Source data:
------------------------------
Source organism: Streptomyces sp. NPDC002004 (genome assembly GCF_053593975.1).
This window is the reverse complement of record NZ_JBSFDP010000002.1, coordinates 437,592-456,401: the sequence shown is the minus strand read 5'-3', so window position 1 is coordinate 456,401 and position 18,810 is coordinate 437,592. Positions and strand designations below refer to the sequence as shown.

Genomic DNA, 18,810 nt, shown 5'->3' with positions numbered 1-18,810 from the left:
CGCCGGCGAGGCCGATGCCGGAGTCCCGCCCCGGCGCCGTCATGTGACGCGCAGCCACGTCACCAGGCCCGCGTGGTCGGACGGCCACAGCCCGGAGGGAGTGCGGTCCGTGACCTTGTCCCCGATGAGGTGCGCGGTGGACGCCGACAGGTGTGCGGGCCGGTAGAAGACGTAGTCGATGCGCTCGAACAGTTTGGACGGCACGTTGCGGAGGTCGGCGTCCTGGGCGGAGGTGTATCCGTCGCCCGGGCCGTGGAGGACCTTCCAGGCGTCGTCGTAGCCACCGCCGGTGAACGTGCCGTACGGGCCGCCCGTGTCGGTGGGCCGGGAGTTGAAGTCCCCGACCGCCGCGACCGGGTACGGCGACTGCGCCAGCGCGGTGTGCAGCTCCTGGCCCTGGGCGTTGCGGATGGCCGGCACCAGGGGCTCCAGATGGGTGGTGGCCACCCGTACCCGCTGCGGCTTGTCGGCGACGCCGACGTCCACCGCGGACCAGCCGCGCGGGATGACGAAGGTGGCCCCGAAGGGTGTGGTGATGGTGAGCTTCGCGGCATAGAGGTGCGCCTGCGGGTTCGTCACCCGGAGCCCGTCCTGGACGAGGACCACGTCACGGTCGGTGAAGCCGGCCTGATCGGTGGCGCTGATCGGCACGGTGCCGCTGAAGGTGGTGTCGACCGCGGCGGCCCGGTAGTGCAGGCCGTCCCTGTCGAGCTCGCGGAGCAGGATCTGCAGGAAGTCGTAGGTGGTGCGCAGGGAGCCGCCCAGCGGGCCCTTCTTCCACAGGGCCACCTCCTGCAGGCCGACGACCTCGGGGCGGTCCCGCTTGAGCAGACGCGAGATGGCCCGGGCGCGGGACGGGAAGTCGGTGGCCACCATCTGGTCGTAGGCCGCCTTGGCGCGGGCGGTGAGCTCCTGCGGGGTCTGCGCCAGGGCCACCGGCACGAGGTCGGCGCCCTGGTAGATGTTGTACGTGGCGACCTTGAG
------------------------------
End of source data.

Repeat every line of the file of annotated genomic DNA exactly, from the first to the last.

Source organism: Streptomyces sp. NPDC002004 (genome assembly GCF_053593975.1).
This window is the reverse complement of record NZ_JBSFDP010000002.1, coordinates 437,592-456,401: the sequence shown is the minus strand read 5'-3', so window position 1 is coordinate 456,401 and position 18,810 is coordinate 437,592. Positions and strand designations below refer to the sequence as shown.

Genomic DNA, 18,810 nt, shown 5'->3' with positions numbered 1-18,810 from the left:
CGCCGGCGAGGCCGATGCCGGAGTCCCGCCCCGGCGCCGTCATGTGACGCGCAGCCACGTCACCAGGCCCGCGTGGTCGGACGGCCACAGCCCGGAGGGAGTGCGGTCCGTGACCTTGTCCCCGATGAGGTGCGCGGTGGACGCCGACAGGTGTGCGGGCCGGTAGAAGACGTAGTCGATGCGCTCGAACAGTTTGGACGGCACGTTGCGGAGGTCGGCGTCCTGGGCGGAGGTGTATCCGTCGCCCGGGCCGTGGAGGACCTTCCAGGCGTCGTCGTAGCCACCGCCGGTGAACGTGCCGTACGGGCCGCCCGTGTCGGTGGGCCGGGAGTTGAAGTCCCCGACCGCCGCGACCGGGTACGGCGACTGCGCCAGCGCGGTGTGCAGCTCCTGGCCCTGGGCGTTGCGGATGGCCGGCACCAGGGGCTCCAGATGGGTGGTGGCCACCCGTACCCGCTGCGGCTTGTCGGCGACGCCGACGTCCACCGCGGACCAGCCGCGCGGGATGACGAAGGTGGCCCCGAAGGGTGTGGTGATGGTGAGCTTCGCGGCATAGAGGTGCGCCTGCGGGTTCGTCACCCGGAGCCCGTCCTGGACGAGGACCACGTCACGGTCGGTGAAGCCGGCCTGATCGGTGGCGCTGATCGGCACGGTGCCGCTGAAGGTGGTGTCGACCGCGGCGGCCCGGTAGTGCAGGCCGTCCCTGTCGAGCTCGCGGAGCAGGATCTGCAGGAAGTCGTAGGTGGTGCGCAGGGAGCCGCCCAGCGGGCCCTTCTTCCACAGGGCCACCTCCTGCAGGCCGACGACCTCGGGGCGGTCCCGCTTGAGCAGACGCGAGATGGCCCGGGCGCGGGACGGGAAGTCGGTGGCCACCATCTGGTCGTAGGCCGCCTTGGCGCGGGCGGTGAGCTCCTGCGGGGTCTGCGCCAGGGCCACCGGCACGAGGTCGGCGCCCTGGTAGATGTTGTACGTGGCGACCTTGAG